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Driven: Cheapest Mini hits Australia at $26,650

Crucial player: The F56 Mini is being called the most important launch for the company since its debut here, in its current BMW-owned iteration, in 2002.

Mini’s sales punch below their weight but new price cuts will help, says local chief


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15 Apr 2014

MINI Australia will remain a niche brand but must price its cars at less of a premium to the mainstream if it wants to stop punching below its weight in the sales race, according to national manager Kai Bruesewitz.

Speaking at this week’s local launch of the third-generation BMW-developed Mini hatch, Mr Bruesewitz said the company’s Australian arm was under a directive from Munich to boost its modest market penetration here compared to the US, UK and Germany.

Much of this growth will come from this third-generation Cooper hatch, codenamed F56. A new-from-the-ground-up design with a BMW-developed architecture and in-house powertrains, the latest Mini also costs a significant $5000 cheaper than its predecessor at the entry level.

The range, as previously announced, will kick off at $26,650 plus on-road costs for the baseline Cooper, making the British-made retro superstar a more viable alternative to the light- and small-car mainstream than ever. For context, the 2002 original cost $32,560 at launch.

Expect this bar to drop even lower by the end of 2014, with the European Mini One, previously sold here as the Mini Ray, set to arrive Down Under at a sub-$25,000 starting price. Australians have never had a BMW Mini model so cheap as they will this year.

The new pricing strategy, which also sees the Cooper D diesel drop $3000 to $31,800, and the Cooper S hot hatch drop $3750 to $36,950, results from a desire to position Mini at a lower part of the market, with the aim of broadening its scope and growing sales.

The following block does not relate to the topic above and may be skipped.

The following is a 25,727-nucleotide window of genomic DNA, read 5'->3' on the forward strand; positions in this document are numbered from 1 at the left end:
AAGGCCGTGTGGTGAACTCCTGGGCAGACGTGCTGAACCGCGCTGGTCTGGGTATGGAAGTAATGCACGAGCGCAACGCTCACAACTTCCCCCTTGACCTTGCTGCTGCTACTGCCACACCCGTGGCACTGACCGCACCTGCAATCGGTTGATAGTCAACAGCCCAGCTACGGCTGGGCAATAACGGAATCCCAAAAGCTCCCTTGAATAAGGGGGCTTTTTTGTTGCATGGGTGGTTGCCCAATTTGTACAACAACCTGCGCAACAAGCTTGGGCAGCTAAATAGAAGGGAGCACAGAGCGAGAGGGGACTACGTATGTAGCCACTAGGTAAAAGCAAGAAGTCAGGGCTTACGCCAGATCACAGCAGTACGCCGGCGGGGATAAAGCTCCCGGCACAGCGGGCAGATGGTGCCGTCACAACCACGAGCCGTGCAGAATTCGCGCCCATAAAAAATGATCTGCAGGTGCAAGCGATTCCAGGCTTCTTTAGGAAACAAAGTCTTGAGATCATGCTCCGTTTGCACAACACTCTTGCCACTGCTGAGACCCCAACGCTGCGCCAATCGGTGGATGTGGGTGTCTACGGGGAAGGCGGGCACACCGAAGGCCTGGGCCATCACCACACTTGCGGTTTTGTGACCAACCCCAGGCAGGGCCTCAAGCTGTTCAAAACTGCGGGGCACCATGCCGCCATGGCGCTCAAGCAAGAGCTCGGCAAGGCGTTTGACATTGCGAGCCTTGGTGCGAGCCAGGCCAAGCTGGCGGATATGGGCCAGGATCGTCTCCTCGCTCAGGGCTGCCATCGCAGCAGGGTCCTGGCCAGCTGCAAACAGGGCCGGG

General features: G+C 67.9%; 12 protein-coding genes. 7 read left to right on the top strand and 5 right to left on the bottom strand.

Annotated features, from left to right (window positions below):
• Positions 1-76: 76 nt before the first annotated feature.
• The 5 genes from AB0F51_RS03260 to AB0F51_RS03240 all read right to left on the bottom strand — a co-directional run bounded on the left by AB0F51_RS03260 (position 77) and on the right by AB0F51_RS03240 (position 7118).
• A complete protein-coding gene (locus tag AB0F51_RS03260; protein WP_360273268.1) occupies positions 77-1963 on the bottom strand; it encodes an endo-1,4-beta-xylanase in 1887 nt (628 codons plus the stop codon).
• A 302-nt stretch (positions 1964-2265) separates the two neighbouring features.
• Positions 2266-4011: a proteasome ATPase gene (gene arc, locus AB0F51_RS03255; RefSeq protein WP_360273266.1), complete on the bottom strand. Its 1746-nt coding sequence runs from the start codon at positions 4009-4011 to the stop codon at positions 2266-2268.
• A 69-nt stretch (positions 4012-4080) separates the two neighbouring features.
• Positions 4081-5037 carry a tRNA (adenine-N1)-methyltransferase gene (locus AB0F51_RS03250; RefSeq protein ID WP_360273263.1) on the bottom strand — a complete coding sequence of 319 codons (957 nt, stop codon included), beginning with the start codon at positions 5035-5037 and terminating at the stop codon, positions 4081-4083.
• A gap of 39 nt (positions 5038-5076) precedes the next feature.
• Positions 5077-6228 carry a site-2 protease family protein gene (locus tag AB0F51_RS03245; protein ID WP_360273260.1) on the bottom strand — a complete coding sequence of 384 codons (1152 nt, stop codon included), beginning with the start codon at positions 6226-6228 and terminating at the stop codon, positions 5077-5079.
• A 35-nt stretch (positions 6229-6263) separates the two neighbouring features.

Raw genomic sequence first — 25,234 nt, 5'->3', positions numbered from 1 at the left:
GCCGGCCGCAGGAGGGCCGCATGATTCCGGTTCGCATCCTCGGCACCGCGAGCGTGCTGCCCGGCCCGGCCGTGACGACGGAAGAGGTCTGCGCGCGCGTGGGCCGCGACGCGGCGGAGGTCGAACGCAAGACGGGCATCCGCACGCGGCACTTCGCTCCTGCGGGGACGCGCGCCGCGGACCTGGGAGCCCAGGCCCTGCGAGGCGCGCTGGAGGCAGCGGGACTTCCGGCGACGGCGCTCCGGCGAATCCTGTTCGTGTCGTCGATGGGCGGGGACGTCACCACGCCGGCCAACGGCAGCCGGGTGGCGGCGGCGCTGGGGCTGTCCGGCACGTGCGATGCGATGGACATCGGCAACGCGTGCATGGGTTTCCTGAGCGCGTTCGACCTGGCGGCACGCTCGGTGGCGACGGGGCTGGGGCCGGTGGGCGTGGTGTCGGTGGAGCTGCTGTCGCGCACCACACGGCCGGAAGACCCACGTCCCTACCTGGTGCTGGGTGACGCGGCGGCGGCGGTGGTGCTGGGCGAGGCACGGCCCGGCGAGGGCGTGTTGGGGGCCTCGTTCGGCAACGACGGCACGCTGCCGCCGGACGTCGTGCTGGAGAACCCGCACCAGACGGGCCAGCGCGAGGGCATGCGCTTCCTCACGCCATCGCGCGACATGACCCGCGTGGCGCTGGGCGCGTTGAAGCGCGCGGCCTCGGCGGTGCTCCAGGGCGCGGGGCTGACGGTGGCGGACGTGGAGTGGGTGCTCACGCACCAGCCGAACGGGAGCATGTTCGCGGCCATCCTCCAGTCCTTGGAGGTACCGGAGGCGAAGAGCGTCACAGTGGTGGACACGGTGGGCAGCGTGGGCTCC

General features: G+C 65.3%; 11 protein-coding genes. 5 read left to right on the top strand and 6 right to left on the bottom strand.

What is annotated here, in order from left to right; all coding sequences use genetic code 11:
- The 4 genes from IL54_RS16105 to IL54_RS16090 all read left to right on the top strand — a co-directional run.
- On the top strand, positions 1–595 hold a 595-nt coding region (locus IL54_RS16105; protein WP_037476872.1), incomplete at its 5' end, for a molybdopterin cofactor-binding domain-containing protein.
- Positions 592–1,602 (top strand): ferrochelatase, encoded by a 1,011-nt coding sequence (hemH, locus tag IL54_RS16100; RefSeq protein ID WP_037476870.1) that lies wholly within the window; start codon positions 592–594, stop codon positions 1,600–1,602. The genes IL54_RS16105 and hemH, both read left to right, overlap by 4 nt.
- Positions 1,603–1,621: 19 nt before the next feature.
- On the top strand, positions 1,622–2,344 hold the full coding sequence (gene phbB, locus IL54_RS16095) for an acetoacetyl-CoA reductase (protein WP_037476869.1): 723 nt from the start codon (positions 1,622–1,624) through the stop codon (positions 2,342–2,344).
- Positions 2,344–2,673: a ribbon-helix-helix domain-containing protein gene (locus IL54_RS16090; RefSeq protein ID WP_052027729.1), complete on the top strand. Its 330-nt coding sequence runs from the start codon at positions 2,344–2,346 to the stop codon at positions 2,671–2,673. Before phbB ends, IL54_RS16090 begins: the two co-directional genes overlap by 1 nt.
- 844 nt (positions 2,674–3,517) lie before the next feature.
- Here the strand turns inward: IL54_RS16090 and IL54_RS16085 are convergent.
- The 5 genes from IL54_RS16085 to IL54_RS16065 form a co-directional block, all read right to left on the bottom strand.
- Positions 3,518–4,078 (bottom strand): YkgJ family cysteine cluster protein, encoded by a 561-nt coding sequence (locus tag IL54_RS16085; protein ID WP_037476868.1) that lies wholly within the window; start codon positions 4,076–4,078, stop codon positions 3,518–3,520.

Mini last year sold 2535 cars in Australia, up 5.9 per cent. Despite the growth, Mr Bruesewitz said he felt a company with seven model lines and such a strong and iconic brand should be doing better, though he declined to offer sales targets.

“We punch below our weight (considering) our brand reach and name strength. I’m confident we can sell more cars,” he said.

Mr Bruesewitz added that Mini would never be considered a ‘mainstream’ brand, and nor did it want to be – “if you’re thinking 10,000 cars, for instance, it won’t happen,” he said – but did say the company “wanted to be not that upscale-perceived small-car brand any more”.

The new Mini’s price trim mirrors a general market trend that has seen pricing on premium small cars dip in recent times. Models such as the Mercedes-Benz A-Class, BMW 1 Series and Audi A3 all cost $35,600 at base level, not much more than the smaller previous-generation Mini.

Mr Bruesewitz acknowledged this was a consideration, stating that “obviously if there is so much dynamism in the market from a pricing perspective we can’t just keep out of that”.

Three variants of the new F56 Mini are now in showrooms – Cooper, Cooper D and Cooper S – with the One due later this year and the mean John Cooper Works (JCW) performance flagship due in early 2015.

While the new design is unmistakably Mini, remaining faithful to core elements of the original Morris Mini designed by Sir Alec Issigonis in the 1950s, virtually the entire car is new, sitting on BMW’s new ‘UKL’ small-car platform that is set to spawn a wave of front-drive vehicles such as the upcoming 2 Series Compact Active Tourer.

Exterior changes are subtle: new doorhandles, a more upright pedestrian-friendly ‘active’ bonnet, sharper headlight and tail-light designs (with optional LEDs) and edged creases around the wheelarches.

Inside, the dominant circular dial on the fascia remains, but is now a display screen with navigation on up-spec models, as well as funky LED lighting that changes colour and shape with various driver inputs such as accelerating and arriving at a turn-point programmed into the maps. Other changes include moving window switches to the door.